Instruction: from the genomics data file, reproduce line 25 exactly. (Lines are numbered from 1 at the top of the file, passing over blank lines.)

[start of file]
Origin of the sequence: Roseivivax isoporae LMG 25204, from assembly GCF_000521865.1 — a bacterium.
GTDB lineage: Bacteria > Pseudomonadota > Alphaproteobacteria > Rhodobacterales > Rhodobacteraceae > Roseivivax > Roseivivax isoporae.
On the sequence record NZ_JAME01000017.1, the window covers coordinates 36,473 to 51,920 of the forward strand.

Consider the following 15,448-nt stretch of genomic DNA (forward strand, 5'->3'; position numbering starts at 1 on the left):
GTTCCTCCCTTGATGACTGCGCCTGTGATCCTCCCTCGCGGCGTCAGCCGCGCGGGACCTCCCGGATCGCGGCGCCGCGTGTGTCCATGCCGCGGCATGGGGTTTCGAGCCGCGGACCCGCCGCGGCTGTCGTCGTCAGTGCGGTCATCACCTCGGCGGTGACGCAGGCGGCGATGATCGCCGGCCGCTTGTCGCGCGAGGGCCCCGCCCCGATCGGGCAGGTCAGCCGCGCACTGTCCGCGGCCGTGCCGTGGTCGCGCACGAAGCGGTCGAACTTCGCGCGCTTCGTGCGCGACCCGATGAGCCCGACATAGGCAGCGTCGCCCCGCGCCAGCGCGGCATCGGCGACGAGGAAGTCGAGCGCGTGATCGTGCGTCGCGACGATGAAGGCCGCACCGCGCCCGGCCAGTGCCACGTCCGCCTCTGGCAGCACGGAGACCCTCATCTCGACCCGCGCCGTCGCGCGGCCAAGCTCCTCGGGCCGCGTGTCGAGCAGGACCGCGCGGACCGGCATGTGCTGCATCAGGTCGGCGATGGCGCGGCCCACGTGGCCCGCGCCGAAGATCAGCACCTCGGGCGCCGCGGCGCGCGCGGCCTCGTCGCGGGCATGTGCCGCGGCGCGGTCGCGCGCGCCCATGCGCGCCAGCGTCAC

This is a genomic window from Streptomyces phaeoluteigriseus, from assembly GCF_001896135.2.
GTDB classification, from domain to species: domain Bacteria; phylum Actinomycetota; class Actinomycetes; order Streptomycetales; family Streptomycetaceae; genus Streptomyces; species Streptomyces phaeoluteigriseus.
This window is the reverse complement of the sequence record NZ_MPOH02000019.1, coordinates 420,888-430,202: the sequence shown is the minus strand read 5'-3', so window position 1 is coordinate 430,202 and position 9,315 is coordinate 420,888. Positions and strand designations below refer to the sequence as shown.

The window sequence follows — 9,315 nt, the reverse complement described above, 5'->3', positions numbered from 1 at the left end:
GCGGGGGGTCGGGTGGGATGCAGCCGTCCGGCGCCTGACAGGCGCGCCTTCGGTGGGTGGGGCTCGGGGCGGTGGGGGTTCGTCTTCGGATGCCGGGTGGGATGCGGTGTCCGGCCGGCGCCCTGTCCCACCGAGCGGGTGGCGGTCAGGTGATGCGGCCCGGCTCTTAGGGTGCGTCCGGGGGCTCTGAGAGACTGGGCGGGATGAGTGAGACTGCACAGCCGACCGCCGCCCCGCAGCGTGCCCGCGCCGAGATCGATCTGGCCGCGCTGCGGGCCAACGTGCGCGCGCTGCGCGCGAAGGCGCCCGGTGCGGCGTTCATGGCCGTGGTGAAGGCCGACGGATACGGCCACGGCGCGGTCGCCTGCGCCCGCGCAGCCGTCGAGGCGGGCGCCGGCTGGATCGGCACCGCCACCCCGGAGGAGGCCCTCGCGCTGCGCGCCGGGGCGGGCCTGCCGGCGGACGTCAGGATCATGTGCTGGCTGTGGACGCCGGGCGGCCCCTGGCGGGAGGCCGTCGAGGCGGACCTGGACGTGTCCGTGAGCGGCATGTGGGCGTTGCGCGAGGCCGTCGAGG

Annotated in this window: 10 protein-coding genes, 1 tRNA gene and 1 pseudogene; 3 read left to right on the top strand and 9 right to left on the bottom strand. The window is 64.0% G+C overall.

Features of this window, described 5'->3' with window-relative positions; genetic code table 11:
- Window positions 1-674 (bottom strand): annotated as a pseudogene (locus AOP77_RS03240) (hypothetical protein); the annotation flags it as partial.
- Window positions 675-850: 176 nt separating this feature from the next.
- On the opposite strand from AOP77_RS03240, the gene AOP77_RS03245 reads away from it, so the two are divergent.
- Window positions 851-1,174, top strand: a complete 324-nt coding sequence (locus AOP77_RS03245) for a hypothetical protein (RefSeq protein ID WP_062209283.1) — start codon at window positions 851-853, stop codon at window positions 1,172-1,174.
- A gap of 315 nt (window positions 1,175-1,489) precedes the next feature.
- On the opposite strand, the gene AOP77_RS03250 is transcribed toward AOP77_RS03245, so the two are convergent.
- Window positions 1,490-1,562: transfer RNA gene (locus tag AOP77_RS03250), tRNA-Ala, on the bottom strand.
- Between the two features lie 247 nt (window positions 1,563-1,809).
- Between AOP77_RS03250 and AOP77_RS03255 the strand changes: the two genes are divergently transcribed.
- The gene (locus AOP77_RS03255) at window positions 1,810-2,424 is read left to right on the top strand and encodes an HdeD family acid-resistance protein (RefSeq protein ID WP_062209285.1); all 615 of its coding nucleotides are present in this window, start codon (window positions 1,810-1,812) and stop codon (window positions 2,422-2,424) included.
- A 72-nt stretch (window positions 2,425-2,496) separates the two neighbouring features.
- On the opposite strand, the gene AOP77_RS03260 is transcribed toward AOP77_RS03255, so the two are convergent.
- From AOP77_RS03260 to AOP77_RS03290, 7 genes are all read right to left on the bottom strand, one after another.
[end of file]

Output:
- From AOP77_RS03260 to AOP77_RS03290, 7 genes are all read right to left on the bottom strand, one after another.